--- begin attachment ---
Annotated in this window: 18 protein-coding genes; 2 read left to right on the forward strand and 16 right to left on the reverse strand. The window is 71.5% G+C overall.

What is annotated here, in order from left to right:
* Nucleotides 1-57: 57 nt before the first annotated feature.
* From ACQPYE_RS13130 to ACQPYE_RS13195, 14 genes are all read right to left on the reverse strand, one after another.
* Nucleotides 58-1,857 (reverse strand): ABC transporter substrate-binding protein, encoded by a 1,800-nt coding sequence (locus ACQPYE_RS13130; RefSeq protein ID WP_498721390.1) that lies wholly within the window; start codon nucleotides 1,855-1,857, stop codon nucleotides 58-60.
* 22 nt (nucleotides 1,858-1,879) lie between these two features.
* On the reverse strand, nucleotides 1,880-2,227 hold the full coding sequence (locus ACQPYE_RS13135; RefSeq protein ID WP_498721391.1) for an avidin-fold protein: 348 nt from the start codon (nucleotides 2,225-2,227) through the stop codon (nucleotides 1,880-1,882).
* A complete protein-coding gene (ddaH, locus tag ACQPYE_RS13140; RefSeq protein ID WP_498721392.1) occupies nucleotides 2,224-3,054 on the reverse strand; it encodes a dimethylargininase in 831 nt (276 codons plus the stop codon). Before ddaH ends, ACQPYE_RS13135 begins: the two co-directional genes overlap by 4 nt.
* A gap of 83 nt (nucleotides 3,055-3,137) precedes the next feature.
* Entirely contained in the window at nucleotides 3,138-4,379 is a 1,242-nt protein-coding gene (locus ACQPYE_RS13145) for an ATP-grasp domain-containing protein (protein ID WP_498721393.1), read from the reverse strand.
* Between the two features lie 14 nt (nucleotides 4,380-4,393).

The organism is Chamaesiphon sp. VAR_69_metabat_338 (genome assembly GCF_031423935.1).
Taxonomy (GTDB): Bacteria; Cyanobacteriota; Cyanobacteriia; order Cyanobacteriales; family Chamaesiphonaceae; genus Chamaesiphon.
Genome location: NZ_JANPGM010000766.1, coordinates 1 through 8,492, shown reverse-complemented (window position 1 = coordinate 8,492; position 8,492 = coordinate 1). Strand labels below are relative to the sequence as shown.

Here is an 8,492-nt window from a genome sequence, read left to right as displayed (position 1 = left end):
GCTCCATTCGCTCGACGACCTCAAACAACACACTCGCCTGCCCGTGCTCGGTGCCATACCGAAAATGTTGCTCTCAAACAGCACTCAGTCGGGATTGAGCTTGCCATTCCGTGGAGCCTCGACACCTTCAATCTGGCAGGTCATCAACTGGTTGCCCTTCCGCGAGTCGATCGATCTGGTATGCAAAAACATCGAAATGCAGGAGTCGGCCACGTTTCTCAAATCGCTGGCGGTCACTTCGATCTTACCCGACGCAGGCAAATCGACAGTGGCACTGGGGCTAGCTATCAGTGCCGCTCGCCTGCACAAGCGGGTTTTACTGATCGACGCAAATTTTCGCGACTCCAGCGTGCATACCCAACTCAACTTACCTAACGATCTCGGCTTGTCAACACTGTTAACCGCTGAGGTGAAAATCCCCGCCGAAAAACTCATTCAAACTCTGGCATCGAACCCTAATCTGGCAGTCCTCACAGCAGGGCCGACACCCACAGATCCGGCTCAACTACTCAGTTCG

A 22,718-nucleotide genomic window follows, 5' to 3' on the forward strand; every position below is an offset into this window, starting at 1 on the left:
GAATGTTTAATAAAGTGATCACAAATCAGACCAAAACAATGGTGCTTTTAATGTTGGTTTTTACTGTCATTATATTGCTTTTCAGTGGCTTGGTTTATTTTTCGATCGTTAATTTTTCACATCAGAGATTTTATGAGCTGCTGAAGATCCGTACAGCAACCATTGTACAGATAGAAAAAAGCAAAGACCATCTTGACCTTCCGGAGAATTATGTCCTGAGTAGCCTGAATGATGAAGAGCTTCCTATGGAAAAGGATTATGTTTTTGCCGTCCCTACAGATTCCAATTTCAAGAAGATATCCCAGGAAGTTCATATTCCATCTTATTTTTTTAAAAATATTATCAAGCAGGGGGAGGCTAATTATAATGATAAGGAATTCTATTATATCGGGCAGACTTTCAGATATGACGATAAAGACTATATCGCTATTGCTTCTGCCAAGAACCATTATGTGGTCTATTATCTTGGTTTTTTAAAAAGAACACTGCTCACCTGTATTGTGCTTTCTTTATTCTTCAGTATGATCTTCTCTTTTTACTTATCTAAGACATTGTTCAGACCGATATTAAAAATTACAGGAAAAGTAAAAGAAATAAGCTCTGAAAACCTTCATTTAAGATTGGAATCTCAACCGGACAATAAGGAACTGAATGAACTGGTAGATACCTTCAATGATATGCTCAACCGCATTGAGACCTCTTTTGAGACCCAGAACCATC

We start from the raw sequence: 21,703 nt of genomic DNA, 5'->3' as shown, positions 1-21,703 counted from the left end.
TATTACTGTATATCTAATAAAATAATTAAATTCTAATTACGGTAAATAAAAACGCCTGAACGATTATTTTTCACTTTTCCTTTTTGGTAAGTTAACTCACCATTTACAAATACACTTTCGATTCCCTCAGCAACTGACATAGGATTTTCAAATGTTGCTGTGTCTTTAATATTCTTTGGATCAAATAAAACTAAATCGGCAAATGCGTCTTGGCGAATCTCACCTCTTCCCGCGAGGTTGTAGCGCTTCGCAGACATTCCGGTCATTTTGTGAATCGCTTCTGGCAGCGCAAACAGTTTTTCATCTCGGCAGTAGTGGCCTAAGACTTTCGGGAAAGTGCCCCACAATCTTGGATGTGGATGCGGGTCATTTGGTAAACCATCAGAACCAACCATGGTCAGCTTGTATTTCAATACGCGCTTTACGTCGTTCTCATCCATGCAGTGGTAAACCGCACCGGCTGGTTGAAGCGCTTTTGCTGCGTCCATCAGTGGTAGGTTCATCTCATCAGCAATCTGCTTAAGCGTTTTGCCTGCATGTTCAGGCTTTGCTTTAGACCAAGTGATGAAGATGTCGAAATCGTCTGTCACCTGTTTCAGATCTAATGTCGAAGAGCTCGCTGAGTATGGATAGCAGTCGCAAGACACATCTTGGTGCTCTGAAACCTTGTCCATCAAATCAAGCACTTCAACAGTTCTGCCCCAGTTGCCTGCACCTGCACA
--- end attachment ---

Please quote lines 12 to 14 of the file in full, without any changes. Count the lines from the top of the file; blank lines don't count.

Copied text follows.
The organism is Chamaesiphon sp. VAR_69_metabat_338 (genome assembly GCF_031423935.1).
Taxonomy (GTDB): Bacteria; Cyanobacteriota; Cyanobacteriia; order Cyanobacteriales; family Chamaesiphonaceae; genus Chamaesiphon.
Genome location: NZ_JANPGM010000766.1, coordinates 1 through 8,492, shown reverse-complemented (window position 1 = coordinate 8,492; position 8,492 = coordinate 1). Strand labels below are relative to the sequence as shown.